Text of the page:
AI to detect disease in Accra
In Accra, the capital of Ghana, the digital companies had been taking part in government projects even before Google opened its artificial intelligence (AI) research centre. The American multinational had already contributed, alongside other companies such as BlackBerry and Mastercard, to the launch of the African Institute for Mathematical Science in 2012.
Moustapha Cissé, Director of the new AI centre, describes its research focus. Artificial intelligence will be used to “address the issues facing the continent, such as healthcare and agriculture.” A Google engineer, Mohammad Nassar, says that “in some African countries, agriculture can account for 70 to 80 % of GDP, and a poor harvest can have very serious impact.”
In addition, the researchers at the centre believe that with AI they will be able to “detect certain diseases that can affect the harvest ahead of time,” for example by using smartphone applications to photograph plants and detect early signs of plant disease.
Applications of the same type could be developed to diagnose a number of human diseases, such as breast cancer. AI could also serve to improve communications among Africans, who speak nearly 2,000 languages, 250 of them in Ghana.
Paying by SMS in Nairobi
In Kenya, Konza City, south of Nairobi, is a substantial digital technopolis bringing together a number of digital giants including Google, Intel, IBM, Samsung, Nokia, and Microsoft, which have already set up offices there. Also known as “Silicon Savannah” and built on 2,000 hectares of former grassland, Konza City is now home to 250 startups, incubators, and universities. Its success is partly due to the exponential growth of mobile telephony.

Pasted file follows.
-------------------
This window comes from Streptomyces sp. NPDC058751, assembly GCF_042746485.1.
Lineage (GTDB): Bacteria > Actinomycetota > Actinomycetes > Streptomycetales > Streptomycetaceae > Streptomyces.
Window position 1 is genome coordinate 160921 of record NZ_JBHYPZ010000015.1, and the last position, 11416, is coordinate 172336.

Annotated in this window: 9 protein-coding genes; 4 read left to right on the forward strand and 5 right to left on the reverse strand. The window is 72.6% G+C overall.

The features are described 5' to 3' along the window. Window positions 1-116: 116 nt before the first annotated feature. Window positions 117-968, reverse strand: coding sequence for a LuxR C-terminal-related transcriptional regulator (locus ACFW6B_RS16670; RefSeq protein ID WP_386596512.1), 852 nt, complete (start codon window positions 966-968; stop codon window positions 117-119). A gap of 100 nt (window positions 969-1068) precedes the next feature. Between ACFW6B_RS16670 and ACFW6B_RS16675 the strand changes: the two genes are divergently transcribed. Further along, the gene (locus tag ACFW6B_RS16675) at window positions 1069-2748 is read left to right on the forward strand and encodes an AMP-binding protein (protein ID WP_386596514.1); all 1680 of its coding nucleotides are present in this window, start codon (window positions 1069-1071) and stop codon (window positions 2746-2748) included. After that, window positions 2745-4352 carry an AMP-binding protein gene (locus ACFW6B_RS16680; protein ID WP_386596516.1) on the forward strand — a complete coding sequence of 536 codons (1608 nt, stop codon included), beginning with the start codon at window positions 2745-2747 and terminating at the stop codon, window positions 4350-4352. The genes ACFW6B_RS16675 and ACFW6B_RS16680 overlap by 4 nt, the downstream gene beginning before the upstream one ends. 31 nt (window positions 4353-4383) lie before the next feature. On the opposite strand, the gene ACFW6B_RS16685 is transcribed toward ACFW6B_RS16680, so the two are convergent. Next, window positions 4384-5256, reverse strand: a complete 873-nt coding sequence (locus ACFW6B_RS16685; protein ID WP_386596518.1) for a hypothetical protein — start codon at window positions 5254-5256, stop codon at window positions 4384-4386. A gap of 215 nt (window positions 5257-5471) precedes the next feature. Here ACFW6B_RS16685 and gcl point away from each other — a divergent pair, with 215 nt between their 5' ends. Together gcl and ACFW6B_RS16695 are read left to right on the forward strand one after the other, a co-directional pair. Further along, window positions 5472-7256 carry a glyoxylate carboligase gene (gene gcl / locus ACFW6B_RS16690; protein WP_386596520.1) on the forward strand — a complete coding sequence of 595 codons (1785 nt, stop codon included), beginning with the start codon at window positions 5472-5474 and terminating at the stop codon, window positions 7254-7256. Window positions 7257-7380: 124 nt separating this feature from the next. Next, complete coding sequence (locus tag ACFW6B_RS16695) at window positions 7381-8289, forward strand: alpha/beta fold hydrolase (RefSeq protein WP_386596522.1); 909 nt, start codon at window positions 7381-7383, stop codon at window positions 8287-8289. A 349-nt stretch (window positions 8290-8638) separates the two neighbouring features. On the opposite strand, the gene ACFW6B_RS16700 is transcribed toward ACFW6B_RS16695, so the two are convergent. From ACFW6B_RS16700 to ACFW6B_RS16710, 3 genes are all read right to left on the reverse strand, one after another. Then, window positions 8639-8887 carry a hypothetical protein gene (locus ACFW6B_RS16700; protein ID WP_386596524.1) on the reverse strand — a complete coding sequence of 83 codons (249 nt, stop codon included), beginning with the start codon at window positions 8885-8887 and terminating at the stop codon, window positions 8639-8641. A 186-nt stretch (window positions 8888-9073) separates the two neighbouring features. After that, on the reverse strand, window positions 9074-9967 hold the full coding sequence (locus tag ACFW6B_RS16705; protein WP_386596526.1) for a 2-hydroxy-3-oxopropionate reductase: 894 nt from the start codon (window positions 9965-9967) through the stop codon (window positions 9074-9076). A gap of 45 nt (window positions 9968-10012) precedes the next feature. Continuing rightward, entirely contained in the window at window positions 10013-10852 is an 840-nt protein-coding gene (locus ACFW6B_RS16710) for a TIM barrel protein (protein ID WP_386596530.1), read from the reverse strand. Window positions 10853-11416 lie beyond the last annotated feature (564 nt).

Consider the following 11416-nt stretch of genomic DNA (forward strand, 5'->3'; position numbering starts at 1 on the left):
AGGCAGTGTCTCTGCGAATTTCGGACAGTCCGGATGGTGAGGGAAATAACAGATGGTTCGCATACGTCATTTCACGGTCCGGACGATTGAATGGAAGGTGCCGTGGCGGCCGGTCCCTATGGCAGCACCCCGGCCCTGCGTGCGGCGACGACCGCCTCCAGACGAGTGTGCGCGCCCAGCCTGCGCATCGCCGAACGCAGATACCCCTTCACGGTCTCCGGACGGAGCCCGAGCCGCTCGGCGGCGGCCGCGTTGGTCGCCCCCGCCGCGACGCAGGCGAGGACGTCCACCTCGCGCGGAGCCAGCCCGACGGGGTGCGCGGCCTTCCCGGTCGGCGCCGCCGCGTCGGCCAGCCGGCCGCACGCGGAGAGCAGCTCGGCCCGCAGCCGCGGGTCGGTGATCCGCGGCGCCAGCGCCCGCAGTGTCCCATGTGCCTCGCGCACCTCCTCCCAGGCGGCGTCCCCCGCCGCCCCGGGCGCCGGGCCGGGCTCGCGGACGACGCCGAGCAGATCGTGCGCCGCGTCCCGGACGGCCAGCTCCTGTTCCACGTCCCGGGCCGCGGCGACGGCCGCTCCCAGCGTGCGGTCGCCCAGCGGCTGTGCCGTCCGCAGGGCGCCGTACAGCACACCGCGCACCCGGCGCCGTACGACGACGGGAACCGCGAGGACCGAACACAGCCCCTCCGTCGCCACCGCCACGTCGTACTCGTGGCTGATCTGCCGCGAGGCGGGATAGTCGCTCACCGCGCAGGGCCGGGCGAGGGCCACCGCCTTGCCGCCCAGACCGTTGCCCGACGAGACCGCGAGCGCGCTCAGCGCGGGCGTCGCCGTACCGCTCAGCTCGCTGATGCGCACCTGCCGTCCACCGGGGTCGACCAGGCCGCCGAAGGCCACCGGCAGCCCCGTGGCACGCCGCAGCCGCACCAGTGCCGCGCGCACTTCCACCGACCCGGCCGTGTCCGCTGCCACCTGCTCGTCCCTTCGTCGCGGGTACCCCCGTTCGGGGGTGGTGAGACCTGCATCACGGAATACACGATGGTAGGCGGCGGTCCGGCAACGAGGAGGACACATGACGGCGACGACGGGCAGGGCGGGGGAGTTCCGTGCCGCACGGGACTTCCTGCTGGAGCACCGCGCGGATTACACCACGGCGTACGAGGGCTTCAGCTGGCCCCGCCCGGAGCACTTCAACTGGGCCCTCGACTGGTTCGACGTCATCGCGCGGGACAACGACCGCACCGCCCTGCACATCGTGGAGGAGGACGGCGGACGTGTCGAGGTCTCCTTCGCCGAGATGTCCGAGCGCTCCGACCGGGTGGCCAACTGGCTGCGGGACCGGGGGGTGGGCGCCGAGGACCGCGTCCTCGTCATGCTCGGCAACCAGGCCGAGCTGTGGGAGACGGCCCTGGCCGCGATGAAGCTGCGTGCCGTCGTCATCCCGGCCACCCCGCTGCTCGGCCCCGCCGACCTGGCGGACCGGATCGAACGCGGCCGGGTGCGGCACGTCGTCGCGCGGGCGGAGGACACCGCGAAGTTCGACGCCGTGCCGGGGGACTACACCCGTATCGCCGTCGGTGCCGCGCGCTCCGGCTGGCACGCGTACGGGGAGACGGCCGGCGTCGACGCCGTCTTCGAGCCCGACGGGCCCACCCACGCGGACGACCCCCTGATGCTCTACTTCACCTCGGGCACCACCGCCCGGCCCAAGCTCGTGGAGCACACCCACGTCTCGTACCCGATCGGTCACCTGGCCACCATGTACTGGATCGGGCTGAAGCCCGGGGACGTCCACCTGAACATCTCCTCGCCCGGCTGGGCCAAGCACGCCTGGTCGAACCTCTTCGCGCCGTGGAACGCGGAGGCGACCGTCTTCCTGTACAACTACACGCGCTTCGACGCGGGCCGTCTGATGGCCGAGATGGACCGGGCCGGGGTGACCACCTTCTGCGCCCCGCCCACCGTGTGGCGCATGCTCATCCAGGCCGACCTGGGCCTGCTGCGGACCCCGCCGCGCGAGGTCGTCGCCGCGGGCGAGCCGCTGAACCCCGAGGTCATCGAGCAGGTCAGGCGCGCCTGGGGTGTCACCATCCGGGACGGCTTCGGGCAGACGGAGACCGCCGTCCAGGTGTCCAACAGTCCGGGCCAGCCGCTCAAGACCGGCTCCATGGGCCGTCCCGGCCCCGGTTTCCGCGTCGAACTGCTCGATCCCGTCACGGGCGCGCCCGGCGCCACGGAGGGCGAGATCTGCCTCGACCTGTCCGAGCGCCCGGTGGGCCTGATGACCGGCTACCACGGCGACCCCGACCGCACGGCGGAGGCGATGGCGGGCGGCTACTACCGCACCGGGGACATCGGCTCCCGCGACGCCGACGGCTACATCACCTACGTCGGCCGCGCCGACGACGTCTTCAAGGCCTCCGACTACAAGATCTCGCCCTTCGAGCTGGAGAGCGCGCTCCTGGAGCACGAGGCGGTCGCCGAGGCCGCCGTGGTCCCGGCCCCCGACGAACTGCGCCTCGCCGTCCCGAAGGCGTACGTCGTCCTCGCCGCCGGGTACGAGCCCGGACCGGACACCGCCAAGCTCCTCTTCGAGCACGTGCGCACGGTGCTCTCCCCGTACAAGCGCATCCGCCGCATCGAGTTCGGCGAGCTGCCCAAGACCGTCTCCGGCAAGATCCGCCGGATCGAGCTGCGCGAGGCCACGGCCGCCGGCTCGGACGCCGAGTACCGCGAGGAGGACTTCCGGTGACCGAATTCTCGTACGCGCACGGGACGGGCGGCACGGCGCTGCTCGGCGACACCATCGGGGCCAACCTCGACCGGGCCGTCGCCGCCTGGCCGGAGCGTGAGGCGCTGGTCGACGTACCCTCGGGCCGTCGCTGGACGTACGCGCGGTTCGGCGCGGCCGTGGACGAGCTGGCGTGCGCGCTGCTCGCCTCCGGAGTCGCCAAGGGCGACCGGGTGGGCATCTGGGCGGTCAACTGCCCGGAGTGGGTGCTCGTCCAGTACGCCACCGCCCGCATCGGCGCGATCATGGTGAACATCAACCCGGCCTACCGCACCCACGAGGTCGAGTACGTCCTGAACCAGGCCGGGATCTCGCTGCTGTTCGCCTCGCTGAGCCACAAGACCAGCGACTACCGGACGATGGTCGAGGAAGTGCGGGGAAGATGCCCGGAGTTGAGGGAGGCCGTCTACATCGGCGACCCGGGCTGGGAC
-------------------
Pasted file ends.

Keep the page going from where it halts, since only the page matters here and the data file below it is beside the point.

Some 30 million Kenyans use their smartphone to access the Internet. Safaricom, the country’s telecommunications operator, introduced SMS payment in 2007, which now handles more than $1 billion in transactions per month, according to the Wavestone consulting firm.
Thriving startups in Lagos
Lagos, the capital of Nigeria, is home to one of the five major digital centres in Africa: Yabacon Valley. The country on the Gulf of Guinea has also opened its doors to technology companies, starting with North American giants Google and Facebook, which has opened an incubator in the valley. Startups are sprouting like mushrooms in the Yaba neighbourhood, where all exchanges are networked.
Two successful platforms kick-started digital activity in Lagos: Jumia, an e-commerce subsidiary of Rocket Internet, and Jobberman, a job search platform. Building on its success in Nigeria, Jobberman is partnering with Microsoft to develop an ambitious regional job search project covering Kenya, Ghana, Rwanda, Uganda, Tanzania, and Ethiopia.
A new underwater cable in Cotonou
Like Lagos, Cotonou, Benin lies on the Atlantic coast. The location is important, since the landing points of the undersea cables serving the global Internet are located on this coast. Benin Smart City, a 12-hectare site, is currently being developed at the landing point of the new Ace cable.
Benin’s first digital neighbourhood, in Cotonou, dovetails with “the new government vision of making the digital economy a breeding ground for development and combating unemployment.” The Benin digital hub will be further strengthened with the creation of a future “capital of knowledge”. Located 25 km from Cotonou, Sèmè City is being built in several stages on 200 hectares at Sèmè-Podji, an area located on the coast, 5 km from Nigeria. A first innovation campus, “Sèmè One”, is set to open in Cotonou by the end of 2019.